This posting is the third in a three-part series which explores how a Dungeon Master (DM) can apply accepted axioms of war to enhance the structure and mastering of combat encounters in a Dungeons & Dragons game. These axioms, and the historical examples used to illustrate them, are drawn from the writings of military historian Bevin Alexander, such as those found in Rules of War.
While not every monster in a D&D game will be familiar with all of the tactics described in this series, those who are intelligent or have intelligent leadership will certainly employ them if the need arises.
Thus far in this series, we’ve examined the tactics of striking at enemy weaknesses, defending, then attacking, and occupying the central position. This installment of the series will focus upon Operating on the Line of Least Expectation and Least Resistance.
Operating on the Line of Least Expectation and Least Resistance
From ancient times, a tried-and-true maxim of attack has involved striking at unexpected points at unexpected times, against undefended or lightly-defended targets. In The Art of War, the great Chinese military theorist Sun Tzu described the tactic as “throwing rocks at eggs.”
History provides numerous examples of the successful application of this maxim, including the Battle of Lake Trasimene, which took place during the Carthaginian General Hannibal’s invasion of Italy in 217 B.C. The Romans, under Consul Flaminius, expected to engage the Carthaginians on a flat plain in Tuscany, considering swamps adjacent to the nearby Arnus River to be terrain too difficult for Hannibal’s army to traverse; the route through the swamp was therefore unguarded. Seizing the opportunity, Hannibal marched his forces through the swamp and emerged behind the Romans, between Flaminius and Rome. Under cover of a thick fog, Hannibal deployed his forces with light infantry at the center, and his heavy infantry and cavalry hiding in ambush along the flanks. The light infantry was ordered to face away from the Romans and march to higher ground, above the fog, where they stopped with their backs still to the Romans.
Flaminius took Hannibal’s bait. Seeing the back of the Carthaginian light infantry, Flaminius believed that the visible troops were the rear guard of Hannibal’s army. Not wanting to squander an opportunity to fall upon what he believed to be Hannibal’s vulnerable rear guard, Flaminius ordered his troops out of defensive battle formation into faster, but much more vulnerable, columns, so that they could quickly descend upon the Carthaginians. About a quarter of the Roman army remained in battle formation, slowly advancing toward the objective.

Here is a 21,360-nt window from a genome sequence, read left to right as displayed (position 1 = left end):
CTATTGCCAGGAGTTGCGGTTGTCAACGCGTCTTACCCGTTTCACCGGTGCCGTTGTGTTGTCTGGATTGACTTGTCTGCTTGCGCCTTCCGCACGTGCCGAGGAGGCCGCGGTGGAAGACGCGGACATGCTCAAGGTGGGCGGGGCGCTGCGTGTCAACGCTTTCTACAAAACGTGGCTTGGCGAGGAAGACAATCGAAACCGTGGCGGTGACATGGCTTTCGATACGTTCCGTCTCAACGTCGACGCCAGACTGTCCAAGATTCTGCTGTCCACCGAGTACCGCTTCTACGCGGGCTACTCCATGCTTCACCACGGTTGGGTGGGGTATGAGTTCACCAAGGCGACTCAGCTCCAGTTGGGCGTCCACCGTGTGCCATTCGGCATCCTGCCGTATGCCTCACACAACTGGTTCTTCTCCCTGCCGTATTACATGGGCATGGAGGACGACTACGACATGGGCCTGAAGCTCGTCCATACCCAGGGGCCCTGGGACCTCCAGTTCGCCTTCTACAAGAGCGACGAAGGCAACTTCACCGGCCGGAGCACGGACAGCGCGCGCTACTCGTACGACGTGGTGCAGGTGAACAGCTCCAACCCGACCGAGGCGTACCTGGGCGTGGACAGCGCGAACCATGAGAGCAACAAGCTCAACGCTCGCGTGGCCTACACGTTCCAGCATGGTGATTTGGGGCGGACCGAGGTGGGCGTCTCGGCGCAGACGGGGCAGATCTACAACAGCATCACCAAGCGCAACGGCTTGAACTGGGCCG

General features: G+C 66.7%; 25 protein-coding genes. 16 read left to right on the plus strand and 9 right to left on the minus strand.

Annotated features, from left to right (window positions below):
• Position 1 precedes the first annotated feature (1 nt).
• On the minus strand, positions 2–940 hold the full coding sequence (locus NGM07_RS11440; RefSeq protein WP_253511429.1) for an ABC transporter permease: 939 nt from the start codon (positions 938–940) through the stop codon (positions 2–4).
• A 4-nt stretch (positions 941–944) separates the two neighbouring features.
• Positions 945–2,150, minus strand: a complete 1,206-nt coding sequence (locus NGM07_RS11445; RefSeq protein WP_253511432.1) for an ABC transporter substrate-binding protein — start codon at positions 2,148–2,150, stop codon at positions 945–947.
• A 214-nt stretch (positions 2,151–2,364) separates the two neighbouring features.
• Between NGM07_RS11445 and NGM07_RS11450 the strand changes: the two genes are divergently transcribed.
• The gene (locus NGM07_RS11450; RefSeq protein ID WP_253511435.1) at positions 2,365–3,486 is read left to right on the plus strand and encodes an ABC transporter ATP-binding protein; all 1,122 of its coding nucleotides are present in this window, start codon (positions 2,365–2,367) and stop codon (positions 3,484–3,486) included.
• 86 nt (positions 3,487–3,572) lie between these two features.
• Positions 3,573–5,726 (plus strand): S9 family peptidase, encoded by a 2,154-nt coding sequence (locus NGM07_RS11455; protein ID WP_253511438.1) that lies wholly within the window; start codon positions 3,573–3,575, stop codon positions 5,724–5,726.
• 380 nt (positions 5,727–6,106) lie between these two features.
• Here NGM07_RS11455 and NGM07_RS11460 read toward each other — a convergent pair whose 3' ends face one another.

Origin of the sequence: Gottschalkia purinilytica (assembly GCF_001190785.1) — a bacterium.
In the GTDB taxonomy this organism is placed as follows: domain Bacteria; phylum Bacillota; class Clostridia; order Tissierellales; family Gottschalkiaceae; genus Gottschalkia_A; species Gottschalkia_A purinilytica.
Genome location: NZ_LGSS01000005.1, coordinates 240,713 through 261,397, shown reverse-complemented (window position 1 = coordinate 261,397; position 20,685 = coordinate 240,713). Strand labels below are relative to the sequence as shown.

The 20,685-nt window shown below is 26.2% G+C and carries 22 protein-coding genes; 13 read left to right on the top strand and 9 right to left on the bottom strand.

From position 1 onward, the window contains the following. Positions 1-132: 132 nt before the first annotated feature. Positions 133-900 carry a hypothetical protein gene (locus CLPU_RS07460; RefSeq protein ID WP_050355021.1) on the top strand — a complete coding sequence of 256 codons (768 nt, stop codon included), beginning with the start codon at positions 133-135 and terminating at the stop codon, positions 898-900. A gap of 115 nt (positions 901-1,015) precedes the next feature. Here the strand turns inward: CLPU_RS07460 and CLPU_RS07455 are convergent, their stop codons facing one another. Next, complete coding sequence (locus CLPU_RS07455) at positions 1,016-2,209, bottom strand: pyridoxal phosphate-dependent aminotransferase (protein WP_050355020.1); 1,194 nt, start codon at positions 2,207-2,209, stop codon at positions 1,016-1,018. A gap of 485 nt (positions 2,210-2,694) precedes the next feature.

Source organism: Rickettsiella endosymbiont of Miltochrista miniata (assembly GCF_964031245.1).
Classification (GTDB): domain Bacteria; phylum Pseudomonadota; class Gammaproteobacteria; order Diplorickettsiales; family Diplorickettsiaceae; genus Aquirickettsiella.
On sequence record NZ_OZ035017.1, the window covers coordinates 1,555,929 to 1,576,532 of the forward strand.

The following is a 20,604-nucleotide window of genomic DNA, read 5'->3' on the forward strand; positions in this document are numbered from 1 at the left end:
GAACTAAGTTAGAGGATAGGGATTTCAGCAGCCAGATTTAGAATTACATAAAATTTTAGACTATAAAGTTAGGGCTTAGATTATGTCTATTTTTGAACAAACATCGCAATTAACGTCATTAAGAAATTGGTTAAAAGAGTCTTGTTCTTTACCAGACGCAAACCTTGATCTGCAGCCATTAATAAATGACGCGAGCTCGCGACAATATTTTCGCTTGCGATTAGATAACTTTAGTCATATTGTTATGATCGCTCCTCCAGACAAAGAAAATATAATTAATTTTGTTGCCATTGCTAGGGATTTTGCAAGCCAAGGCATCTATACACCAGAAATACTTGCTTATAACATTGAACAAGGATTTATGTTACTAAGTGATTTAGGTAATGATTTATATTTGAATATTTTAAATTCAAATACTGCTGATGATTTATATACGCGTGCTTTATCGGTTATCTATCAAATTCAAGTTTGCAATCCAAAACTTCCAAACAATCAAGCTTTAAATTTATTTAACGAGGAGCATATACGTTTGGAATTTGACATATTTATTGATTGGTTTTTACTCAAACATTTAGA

The Roman columns marched right between Hannibal’s heaviest troops deployed at the flanks, where they were annihilated. The troops marching in battle formation arrived to find 15,000 dead Romans, and Hannibal had apparently moved on. They began to retreat toward Rome, but were captured by Hannibal’s forces en route.
Casualties and prisoners lost by the Romans at Trasimene exceeded 20,000.
Although combats in a Dungeons & Dragons game don’t involve nearly as many participants, the maxim of Operating on the Line of Least Expectation and Least Resistance can easily be applied to encounter design, especially for combat encounters in the current edition of the game, which favors much smaller parties of heroes than legacy editions of D&D.
Simply put, a small party of adventurers with only one or two defenders cannot effectively protect against monstrous attack from every direction, and the terrain a DM creates for a combat encounter can enable still more attacks from unexpected or indefensible angles.
Typically, players deploy their defenders toward the front of the party, where they expect the monsters to meet them head-on. Clever players will position their parties so that the back and/or flanks of the group are protected by walls, to limit monstrous angles of attack. But what happens if the combat environment doesn’t afford the heroes that luxury?
In such cases, the combination of terrain and superior numbers of monsters can make a difficult encounter into a deadly one. Consider these combat options:
- One of the walls the heroes are using to protect a flank is illusory, and monsters can simply attack through it.
- The terrain requires the heroes to march in single file, leaving at least one flank vulnerable for each hero, including lightly-armored strikers and controllers.
- Heroes may be tempted to use difficult terrain to help defend their positions, thinking that the movement limitations of the terrain will discourage foes from passing through it. But monsters who fly over or can pass unhindered through such terrain can easily attack those heroes.
- Even normally impassable terrain, such as acid, lava, or great heights, will not protect heroes from foes that can fly or teleport.
- Monsters with the ability to push, pull or slide heroic defenders can create a line of least resistance by forcing the heroes out of position, opening line of sight or line of effect to heroic controllers and ranged strikers.
While this is by no means an exhaustive list, it does illustrate how an inventive DM can use this combat maxim to create more exciting combat encounters and raise players’ tactical awareness.